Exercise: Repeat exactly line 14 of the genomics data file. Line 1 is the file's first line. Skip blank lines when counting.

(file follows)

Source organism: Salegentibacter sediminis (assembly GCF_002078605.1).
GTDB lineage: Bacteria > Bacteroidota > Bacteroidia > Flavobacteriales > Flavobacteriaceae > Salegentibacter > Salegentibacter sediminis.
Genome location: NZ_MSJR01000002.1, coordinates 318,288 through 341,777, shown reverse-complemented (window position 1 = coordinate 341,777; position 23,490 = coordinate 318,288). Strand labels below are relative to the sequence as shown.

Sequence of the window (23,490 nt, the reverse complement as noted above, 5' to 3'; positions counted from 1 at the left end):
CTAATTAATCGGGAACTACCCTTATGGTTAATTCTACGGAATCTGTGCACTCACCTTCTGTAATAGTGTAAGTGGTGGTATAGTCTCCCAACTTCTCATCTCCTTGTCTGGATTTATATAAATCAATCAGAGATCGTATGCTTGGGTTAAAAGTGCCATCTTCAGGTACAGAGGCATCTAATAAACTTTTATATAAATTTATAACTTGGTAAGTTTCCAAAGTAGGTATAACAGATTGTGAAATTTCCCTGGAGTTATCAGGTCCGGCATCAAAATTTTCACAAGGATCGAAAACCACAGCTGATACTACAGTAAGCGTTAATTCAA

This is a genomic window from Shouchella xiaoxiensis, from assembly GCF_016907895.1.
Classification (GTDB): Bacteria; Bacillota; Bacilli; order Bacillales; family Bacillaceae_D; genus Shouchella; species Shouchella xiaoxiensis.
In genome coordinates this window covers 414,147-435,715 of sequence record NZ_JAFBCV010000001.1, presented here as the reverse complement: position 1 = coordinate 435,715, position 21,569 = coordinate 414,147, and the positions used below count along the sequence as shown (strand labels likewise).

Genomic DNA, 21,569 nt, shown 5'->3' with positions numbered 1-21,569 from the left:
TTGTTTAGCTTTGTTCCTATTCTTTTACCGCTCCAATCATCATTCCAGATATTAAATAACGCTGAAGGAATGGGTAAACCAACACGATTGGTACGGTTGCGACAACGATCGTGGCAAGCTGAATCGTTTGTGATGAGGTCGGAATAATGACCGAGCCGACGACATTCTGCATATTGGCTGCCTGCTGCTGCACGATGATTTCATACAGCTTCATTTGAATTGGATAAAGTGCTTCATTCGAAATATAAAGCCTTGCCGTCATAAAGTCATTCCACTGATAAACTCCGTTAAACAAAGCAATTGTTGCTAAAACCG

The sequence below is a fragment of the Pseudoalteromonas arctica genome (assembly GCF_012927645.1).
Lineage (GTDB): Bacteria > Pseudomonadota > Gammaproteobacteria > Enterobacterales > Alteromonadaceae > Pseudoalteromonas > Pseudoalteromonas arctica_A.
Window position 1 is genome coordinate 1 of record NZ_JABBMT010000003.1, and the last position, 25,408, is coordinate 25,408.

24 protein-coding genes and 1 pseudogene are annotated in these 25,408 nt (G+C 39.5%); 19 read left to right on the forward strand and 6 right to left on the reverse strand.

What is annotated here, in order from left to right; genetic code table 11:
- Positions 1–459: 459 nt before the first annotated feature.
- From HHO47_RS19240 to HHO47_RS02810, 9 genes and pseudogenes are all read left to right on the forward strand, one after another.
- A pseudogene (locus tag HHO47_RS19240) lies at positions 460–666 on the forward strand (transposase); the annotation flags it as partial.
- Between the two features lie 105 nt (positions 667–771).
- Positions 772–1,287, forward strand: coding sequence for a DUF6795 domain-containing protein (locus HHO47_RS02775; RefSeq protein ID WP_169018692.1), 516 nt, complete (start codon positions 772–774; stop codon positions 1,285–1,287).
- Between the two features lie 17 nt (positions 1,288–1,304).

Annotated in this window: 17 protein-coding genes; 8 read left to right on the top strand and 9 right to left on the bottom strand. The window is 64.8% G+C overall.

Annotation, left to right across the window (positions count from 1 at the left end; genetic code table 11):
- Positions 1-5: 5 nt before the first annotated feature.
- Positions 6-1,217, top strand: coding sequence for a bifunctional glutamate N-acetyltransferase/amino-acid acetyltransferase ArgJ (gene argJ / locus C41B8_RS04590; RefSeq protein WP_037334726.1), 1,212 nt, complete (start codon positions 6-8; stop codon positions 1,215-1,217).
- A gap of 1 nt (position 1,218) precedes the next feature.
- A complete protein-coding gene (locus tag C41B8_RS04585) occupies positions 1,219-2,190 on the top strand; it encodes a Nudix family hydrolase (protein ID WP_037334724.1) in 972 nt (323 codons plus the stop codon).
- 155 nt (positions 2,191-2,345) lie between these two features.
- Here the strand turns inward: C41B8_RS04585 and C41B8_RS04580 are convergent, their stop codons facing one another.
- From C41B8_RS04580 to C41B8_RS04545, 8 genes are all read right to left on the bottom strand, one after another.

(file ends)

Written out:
24 protein-coding genes and 1 pseudogene are annotated in these 25,408 nt (G+C 39.5%); 19 read left to right on the forward strand and 6 right to left on the reverse strand.